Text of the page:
When Taking The Slow Route Is Better With A Divorce
Getting divorced in a hurry is not wise, but even couples that are in no hurry might want to slow things down even more. Read on to find out what would make a couple take the slow route and how to do so the right way.
What the Law Says
Fortunately, there are no laws forcing a couple to divorce within a certain amount of time once they make the decision or begin to live separately. Some couples remain separated but married for years and years. Taking a little extra time to get things settled could pay off for many. The couple has time to discuss important issues like child custody and financial affairs and make better decisions without having to involve the courts. Here are a few other good reasons for taking the slow route to divorce:
- One party is ill. When one person is seriously ill, staying married could be the best solution, at least temporarily.
- Religious restraints. Not all religions are okay with divorce, and some don't allow divorced people to fully participate in important practices.
- Saving the marriage. Counseling can take months to accomplish with the goal of putting things off indefinitely.
- Money matters. When a couple is about to also file bankruptcy, staying married has advantages. Some states allow married couples to file jointly and provide them with double the personal exemptions if they do so. That means they can retain more property if they file Chapter 7. Also along those lines is paying off as much joint debt as possible,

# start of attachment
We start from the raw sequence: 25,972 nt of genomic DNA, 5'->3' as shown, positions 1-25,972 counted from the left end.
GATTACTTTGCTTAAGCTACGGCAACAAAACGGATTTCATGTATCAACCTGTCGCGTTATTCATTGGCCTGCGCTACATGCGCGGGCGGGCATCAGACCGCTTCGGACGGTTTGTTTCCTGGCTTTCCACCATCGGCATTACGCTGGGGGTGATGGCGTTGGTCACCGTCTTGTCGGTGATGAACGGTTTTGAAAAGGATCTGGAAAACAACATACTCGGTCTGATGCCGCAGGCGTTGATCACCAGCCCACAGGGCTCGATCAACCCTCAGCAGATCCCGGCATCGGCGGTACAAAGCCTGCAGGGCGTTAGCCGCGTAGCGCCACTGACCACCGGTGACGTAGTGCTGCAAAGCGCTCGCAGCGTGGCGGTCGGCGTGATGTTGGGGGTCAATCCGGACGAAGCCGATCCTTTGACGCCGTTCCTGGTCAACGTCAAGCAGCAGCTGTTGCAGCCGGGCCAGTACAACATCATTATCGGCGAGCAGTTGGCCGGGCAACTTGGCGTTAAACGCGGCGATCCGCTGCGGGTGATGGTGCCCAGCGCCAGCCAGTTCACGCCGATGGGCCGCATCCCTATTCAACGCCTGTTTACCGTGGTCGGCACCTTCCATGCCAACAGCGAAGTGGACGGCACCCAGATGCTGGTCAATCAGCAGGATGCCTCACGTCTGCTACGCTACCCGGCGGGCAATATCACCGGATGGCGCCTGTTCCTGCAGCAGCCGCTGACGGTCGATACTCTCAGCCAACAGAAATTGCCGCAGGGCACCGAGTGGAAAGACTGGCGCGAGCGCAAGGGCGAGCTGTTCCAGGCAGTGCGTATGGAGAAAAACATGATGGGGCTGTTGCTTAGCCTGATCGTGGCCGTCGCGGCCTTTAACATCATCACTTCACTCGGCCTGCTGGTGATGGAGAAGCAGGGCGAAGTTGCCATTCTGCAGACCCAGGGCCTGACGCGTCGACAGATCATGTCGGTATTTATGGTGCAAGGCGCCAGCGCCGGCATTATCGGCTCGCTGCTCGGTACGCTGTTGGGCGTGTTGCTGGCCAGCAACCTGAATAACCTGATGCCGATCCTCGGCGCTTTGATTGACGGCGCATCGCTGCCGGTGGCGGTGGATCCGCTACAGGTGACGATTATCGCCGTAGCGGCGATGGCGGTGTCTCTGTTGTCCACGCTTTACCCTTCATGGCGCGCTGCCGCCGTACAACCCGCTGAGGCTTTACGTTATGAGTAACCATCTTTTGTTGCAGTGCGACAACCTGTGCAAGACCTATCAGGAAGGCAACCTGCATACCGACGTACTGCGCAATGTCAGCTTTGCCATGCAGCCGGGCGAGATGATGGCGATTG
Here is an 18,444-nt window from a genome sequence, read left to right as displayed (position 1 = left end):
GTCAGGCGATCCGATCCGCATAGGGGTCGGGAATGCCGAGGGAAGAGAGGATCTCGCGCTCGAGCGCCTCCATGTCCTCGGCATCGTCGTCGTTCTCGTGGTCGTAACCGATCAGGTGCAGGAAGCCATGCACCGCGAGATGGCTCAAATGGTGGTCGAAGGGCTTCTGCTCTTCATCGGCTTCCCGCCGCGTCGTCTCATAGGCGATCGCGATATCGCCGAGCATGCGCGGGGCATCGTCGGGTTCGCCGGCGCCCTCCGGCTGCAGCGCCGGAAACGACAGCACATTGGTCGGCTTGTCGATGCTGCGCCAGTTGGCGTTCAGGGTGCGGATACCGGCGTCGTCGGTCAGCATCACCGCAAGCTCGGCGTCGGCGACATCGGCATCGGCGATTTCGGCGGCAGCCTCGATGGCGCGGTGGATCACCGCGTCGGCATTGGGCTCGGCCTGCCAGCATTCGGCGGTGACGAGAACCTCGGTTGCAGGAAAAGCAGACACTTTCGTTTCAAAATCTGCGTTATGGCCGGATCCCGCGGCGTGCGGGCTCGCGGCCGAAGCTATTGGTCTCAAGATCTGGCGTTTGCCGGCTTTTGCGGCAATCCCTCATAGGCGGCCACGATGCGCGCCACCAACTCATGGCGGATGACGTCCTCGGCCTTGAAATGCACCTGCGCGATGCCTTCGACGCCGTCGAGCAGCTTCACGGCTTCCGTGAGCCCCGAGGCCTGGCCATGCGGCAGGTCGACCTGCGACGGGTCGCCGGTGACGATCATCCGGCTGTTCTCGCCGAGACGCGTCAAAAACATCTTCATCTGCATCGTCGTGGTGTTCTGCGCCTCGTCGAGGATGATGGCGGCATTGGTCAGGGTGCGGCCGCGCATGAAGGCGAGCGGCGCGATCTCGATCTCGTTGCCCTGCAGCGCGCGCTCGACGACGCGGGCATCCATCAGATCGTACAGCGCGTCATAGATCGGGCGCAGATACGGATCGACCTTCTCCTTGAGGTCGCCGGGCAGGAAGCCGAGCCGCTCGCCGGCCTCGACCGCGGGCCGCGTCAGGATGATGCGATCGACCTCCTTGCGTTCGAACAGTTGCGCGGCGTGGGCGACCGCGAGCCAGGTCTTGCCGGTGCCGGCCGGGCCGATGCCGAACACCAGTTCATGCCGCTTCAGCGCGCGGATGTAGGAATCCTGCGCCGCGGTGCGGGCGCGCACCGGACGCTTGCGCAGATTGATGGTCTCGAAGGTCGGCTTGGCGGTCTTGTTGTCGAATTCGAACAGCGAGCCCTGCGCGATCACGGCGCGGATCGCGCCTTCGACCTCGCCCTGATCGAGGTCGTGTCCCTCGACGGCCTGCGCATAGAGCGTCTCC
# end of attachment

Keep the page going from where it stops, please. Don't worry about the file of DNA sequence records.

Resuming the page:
- Contentious partings. Complex situations with custody or financial issues might cause a divorce to drag on for many months—if not years.
How to Handle Divorce Delays
You will need to protect your rights during the separation regardless of the reason for it. That means speaking to divorce attorney services about creating a legal separation agreement. These agreements address issues like child custody, visitation, child support, debt, property rights, and more. Speak to your lawyer about having the agreement drawn up to present to the family court judge for approval. Once done, orders will instruct you and your spouse about how things should go during the separation stage, no matter how long that might last. For example, an agreement might specify who has use of the family home, who pays what bills and how much, if any, spousal support must be paid, and more. These orders are temporary but are in effect until the judge says so or the divorce is final.
Speak to a family law attorney to find out more.